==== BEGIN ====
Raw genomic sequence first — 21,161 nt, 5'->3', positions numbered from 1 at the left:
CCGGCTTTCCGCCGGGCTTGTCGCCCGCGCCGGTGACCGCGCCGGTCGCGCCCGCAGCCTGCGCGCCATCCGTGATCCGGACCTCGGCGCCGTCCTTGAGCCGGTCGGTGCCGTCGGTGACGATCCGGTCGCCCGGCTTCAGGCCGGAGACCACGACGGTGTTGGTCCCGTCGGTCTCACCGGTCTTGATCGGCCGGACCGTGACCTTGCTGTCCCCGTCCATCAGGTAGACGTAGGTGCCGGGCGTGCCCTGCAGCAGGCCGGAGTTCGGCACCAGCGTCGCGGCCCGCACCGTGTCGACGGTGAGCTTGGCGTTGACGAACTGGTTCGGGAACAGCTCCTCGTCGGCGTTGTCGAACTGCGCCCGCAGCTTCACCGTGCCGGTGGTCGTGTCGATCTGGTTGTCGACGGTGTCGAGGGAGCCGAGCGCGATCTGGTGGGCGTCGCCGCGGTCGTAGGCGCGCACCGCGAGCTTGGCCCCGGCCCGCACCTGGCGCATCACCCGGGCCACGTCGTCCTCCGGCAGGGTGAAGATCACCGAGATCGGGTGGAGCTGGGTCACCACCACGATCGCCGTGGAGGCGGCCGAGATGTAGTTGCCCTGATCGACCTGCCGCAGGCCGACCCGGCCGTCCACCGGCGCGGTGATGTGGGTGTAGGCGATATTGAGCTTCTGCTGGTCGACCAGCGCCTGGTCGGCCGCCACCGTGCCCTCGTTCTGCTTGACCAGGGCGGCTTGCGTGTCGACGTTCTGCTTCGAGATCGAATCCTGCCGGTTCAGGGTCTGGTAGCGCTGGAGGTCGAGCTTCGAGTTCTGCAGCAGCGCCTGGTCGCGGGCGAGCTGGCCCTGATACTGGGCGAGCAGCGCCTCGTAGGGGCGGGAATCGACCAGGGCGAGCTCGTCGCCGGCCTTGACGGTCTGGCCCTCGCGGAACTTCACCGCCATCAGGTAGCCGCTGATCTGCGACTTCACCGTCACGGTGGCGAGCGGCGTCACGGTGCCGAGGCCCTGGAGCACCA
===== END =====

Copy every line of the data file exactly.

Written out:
Raw genomic sequence first — 21,161 nt, 5'->3', positions numbered from 1 at the left:
CCGGCTTTCCGCCGGGCTTGTCGCCCGCGCCGGTGACCGCGCCGGTCGCGCCCGCAGCCTGCGCGCCATCCGTGATCCGGACCTCGGCGCCGTCCTTGAGCCGGTCGGTGCCGTCGGTGACGATCCGGTCGCCCGGCTTCAGGCCGGAGACCACGACGGTGTTGGTCCCGTCGGTCTCACCGGTCTTGATCGGCCGGACCGTGACCTTGCTGTCCCCGTCCATCAGGTAGACGTAGGTGCCGGGCGTGCCCTGCAGCAGGCCGGAGTTCGGCACCAGCGTCGCGGCCCGCACCGTGTCGACGGTGAGCTTGGCGTTGACGAACTGGTTCGGGAACAGCTCCTCGTCGGCGTTGTCGAACTGCGCCCGCAGCTTCACCGTGCCGGTGGTCGTGTCGATCTGGTTGTCGACGGTGTCGAGGGAGCCGAGCGCGATCTGGTGGGCGTCGCCGCGGTCGTAGGCGCGCACCGCGAGCTTGGCCCCGGCCCGCACCTGGCGCATCACCCGGGCCACGTCGTCCTCCGGCAGGGTGAAGATCACCGAGATCGGGTGGAGCTGGGTCACCACCACGATCGCCGTGGAGGCGGCCGAGATGTAGTTGCCCTGATCGACCTGCCGCAGGCCGACCCGGCCGTCCACCGGCGCGGTGATGTGGGTGTAGGCGATATTGAGCTTCTGCTGGTCGACCAGCGCCTGGTCGGCCGCCACCGTGCCCTCGTTCTGCTTGACCAGGGCGGCTTGCGTGTCGACGTTCTGCTTCGAGATCGAATCCTGCCGGTTCAGGGTCTGGTAGCGCTGGAGGTCGAGCTTCGAGTTCTGCAGCAGCGCCTGGTCGCGGGCGAGCTGGCCCTGATACTGGGCGAGCAGCGCCTCGTAGGGGCGGGAATCGACCAGGGCGAGCTCGTCGCCGGCCTTGACGGTCTGGCCCTCGCGGAACTTCACCGCCATCAGGTAGCCGCTGATCTGCGACTTCACCGTCACGGTGGCGAGCGGCGTCACGGTGCCGAGGCCCTGGAGCACCA